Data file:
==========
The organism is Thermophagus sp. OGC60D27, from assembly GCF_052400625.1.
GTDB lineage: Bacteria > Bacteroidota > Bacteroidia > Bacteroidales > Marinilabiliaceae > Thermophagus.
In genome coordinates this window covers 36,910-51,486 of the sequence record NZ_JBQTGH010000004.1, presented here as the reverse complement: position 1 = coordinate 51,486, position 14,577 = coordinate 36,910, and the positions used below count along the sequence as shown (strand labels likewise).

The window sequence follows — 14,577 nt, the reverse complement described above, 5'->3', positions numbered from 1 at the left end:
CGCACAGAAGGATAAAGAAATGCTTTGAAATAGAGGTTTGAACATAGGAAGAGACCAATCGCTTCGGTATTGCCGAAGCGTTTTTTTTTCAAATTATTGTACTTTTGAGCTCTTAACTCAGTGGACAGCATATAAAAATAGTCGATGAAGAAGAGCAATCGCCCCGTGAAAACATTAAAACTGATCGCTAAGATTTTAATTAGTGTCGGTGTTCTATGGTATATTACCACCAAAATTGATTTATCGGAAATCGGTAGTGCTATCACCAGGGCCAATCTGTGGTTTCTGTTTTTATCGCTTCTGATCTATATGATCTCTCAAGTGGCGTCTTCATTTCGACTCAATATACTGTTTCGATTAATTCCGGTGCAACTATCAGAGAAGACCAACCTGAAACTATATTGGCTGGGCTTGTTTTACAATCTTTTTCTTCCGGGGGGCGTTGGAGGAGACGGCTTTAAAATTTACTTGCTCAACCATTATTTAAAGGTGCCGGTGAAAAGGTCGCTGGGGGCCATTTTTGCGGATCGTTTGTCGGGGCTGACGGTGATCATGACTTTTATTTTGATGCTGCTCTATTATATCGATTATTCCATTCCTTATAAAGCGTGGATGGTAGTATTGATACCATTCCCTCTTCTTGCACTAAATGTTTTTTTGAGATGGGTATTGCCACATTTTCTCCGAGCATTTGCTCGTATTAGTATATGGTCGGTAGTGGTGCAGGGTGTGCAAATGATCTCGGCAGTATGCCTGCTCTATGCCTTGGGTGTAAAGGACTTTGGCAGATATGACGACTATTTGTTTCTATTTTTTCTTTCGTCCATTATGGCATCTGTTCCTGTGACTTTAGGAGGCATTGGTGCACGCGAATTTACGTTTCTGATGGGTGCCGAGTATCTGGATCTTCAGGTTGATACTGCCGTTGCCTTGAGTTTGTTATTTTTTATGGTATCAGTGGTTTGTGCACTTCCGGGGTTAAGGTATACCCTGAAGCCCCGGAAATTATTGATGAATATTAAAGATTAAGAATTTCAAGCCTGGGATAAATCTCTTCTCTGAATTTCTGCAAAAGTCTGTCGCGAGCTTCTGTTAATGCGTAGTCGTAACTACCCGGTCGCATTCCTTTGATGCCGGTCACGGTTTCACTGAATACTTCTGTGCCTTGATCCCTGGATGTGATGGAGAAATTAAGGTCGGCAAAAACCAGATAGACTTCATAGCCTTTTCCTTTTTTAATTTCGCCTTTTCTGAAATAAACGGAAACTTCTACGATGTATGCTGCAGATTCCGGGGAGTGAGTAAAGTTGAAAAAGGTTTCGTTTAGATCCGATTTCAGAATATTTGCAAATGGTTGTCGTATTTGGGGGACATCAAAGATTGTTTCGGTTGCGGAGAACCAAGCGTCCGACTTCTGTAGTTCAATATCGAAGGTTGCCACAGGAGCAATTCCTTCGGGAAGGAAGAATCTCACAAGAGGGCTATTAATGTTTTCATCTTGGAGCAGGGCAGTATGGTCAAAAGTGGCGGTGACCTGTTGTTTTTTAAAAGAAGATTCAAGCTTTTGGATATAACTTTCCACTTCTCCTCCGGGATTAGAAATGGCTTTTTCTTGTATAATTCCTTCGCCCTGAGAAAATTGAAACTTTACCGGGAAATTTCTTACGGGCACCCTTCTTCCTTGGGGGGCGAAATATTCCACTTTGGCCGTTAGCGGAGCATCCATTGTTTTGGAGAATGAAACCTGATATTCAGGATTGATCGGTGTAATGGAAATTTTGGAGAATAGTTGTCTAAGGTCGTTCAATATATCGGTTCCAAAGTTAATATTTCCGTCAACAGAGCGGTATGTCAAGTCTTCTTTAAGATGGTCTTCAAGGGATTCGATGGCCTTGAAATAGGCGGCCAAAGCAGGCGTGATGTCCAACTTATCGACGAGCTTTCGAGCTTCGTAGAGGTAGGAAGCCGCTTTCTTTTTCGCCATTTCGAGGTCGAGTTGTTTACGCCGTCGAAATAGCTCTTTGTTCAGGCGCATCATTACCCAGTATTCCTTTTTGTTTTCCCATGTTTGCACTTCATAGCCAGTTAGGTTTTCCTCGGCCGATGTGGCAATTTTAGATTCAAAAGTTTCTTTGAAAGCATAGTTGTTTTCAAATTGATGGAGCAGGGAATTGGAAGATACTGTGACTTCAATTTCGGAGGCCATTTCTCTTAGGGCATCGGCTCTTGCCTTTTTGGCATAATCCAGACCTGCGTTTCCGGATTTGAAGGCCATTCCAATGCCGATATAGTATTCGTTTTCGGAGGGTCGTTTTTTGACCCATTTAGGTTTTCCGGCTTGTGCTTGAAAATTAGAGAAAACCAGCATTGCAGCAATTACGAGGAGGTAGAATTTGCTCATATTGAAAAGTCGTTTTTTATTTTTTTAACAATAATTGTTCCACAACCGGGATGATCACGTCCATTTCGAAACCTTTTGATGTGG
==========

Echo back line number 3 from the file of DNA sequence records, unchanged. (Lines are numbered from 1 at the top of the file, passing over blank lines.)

In genome coordinates this window covers 36,910-51,486 of the sequence record NZ_JBQTGH010000004.1, presented here as the reverse complement: position 1 = coordinate 51,486, position 14,577 = coordinate 36,910, and the positions used below count along the sequence as shown (strand labels likewise).